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Unveiling the Prospective Benefits of Outlawing Noncompetes for US Workers

Cam Speck



Unveiling the Prospective Benefits of Outlawing Noncompetes for US Workers

Lina Khan’s Federal Trade Commission is pioneering a revolutionary way of perceiving anti-competitive behavior.

The Federal Trade Commission (FTC) is taking steps to restrict the utilization of noncompete clauses in contracts, which could increase wages by $300 billion a year and benefit 30 million Americans. Despite the fact that a 2014 survey of economists found that around 20 percent of workers have noncompete clauses in their contracts, this number is more likely 50 percent for people in high-skilled and high-tech jobs, according to Matt Marx, a professor at Cornell University’s economics and management school. He has studied these agreements for fifteen years and notes that they often prevent workers from using skills they had before employment with a particular company.

For example, one woman he interviewed had worked for Bell Labs for nearly two decades and held a Ph.D. in speech recognition; after working for eighteen months at a startup where she signed a noncompete agreement, she was unable to continue her work as before because it was interpreted to mean she couldn’t use her expertise in that field anymore. This level of restriction can be debilitating to those employed in higher-skilled positions or entrepreneurs who wish to start their own businesses.

As such, consumer and labor groups are applauding the FTC’s rulemaking efforts. Stacy Mitchell, co-director of the Institute for Local Self-Reliance, noted that noncompetes could make it harder for workers to leave their job and start up their own businesses if it competes with their previous employers. Similarly, Senator Elizabeth Warren commended the FTC action as protection against “harmful contracts,” which give employers unfair power over workers by preventing them from seeking higher wages elsewhere or starting their own businesses.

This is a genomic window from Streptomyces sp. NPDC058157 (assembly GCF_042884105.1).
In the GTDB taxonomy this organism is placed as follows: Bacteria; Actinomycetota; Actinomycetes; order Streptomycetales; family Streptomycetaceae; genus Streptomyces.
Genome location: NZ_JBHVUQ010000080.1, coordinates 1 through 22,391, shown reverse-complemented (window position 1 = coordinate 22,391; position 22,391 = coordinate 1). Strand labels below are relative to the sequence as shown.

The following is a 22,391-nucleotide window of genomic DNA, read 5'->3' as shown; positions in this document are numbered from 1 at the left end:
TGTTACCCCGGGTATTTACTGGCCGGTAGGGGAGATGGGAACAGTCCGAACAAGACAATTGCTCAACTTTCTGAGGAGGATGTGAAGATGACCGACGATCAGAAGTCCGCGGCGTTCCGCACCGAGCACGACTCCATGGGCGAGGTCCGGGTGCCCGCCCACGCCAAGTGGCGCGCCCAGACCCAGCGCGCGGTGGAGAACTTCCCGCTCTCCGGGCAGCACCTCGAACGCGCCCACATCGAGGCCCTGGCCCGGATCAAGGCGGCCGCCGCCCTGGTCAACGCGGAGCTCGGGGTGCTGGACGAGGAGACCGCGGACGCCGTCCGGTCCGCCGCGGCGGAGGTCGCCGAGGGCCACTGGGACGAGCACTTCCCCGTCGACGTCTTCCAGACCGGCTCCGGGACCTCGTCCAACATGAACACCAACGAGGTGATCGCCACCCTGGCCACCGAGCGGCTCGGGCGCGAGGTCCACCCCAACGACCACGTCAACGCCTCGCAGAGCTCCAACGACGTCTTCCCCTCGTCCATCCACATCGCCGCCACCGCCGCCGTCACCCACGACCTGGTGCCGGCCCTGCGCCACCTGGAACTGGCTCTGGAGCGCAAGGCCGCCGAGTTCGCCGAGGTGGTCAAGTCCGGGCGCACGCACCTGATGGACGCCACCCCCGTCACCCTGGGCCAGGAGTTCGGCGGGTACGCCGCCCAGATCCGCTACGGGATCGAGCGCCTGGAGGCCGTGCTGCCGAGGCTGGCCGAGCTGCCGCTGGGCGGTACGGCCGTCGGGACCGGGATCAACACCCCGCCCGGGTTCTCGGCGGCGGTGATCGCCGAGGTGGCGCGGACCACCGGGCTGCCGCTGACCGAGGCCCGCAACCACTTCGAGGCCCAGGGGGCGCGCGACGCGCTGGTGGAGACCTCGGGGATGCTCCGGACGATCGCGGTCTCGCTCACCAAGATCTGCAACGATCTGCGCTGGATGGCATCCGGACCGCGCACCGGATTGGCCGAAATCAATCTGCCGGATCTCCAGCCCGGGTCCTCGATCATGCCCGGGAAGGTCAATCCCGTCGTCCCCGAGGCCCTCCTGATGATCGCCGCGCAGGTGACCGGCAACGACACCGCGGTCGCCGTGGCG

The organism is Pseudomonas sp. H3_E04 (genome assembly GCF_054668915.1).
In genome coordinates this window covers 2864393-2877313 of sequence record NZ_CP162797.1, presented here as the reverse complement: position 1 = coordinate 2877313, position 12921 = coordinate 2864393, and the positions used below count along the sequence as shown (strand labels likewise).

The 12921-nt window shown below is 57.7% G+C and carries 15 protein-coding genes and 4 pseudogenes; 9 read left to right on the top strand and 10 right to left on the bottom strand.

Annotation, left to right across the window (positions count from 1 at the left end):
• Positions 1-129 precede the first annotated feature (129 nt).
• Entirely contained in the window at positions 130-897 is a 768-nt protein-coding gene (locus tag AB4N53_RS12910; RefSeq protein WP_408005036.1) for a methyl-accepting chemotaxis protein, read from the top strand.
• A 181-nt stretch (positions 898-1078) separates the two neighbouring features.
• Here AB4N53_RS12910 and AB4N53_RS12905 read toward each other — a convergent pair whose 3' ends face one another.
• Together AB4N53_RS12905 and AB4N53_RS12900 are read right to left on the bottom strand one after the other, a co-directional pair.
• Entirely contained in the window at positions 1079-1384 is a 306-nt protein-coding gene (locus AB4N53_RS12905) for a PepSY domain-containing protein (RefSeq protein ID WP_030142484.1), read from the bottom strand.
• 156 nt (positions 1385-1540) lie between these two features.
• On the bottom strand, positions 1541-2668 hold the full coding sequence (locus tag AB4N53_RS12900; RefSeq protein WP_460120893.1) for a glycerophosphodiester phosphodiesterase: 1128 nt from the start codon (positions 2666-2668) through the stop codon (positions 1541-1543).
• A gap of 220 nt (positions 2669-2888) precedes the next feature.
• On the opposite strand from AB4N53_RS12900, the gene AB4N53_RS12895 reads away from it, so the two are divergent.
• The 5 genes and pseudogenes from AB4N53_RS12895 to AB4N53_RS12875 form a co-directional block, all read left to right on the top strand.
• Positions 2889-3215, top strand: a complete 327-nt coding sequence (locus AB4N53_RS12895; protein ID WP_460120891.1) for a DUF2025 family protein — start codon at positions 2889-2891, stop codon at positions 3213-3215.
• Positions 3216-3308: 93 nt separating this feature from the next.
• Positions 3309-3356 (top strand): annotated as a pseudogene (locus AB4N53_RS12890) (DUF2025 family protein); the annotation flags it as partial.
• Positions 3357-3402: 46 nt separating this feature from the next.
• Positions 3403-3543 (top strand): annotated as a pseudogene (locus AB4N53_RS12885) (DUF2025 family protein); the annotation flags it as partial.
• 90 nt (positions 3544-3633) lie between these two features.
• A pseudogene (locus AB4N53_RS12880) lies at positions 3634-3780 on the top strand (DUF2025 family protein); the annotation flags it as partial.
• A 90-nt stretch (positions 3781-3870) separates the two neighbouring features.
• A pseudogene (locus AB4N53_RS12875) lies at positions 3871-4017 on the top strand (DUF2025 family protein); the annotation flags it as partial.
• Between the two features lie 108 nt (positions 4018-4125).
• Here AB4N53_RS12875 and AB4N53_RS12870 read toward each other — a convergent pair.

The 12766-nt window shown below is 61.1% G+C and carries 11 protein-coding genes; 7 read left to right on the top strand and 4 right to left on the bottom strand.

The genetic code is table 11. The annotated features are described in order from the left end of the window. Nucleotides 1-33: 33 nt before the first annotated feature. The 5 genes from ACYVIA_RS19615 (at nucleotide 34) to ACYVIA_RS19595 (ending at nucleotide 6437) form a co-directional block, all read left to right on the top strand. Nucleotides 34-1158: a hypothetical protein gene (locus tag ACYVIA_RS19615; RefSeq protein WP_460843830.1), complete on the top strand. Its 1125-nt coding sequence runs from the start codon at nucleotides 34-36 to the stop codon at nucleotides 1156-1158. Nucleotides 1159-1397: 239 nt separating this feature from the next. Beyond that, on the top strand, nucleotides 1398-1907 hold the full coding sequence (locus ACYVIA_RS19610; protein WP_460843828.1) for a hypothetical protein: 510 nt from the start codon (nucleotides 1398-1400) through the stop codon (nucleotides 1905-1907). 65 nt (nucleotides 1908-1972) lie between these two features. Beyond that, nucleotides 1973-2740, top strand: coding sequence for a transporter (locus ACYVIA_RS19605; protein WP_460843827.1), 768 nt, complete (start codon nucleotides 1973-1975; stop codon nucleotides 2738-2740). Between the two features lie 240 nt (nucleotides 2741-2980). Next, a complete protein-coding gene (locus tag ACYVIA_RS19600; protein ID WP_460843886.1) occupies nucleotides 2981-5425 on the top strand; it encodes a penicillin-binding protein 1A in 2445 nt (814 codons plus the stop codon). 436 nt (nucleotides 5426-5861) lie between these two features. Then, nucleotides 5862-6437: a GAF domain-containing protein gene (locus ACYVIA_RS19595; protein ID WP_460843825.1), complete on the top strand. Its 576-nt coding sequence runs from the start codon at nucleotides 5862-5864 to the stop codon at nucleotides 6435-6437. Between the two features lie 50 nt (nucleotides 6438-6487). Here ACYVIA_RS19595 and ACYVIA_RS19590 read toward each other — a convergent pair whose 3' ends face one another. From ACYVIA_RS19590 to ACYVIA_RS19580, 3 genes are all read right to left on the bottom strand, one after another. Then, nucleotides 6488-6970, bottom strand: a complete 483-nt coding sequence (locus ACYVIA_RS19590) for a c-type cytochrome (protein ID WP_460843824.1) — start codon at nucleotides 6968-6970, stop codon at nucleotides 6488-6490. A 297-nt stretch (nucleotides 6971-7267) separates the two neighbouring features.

However, not all parties agree with the proposed rule; organizations like the US Chamber of Commerce argue that these agreements are beneficial when used appropriately under certain circumstances since they protect employers’ special investments in training and sensitive information disclosure related to employees. The Chamber stated firmly that this rulemaking effort by the FTC is “blatantly unlawful” since they don’t have the authority to promote it in the first place.

Despite disagreements concerning its implementation, most parties do agree on one thing: noncompete clauses can be detrimental when used too broadly; prohibiting employees from accessing skills they previously acquired or hampering job mobility by limiting an employee’s ability to seek out higher wages are just two examples of how these provisions may cause undue harm on individuals subject to them. As such, many are looking forward to what kind of regulations might come about from this current effort by the FTC – particularly those located in states such as California, where tech industries have historically made greater use of such agreements than other sectors – so as to better protect workers’ rights in the future.

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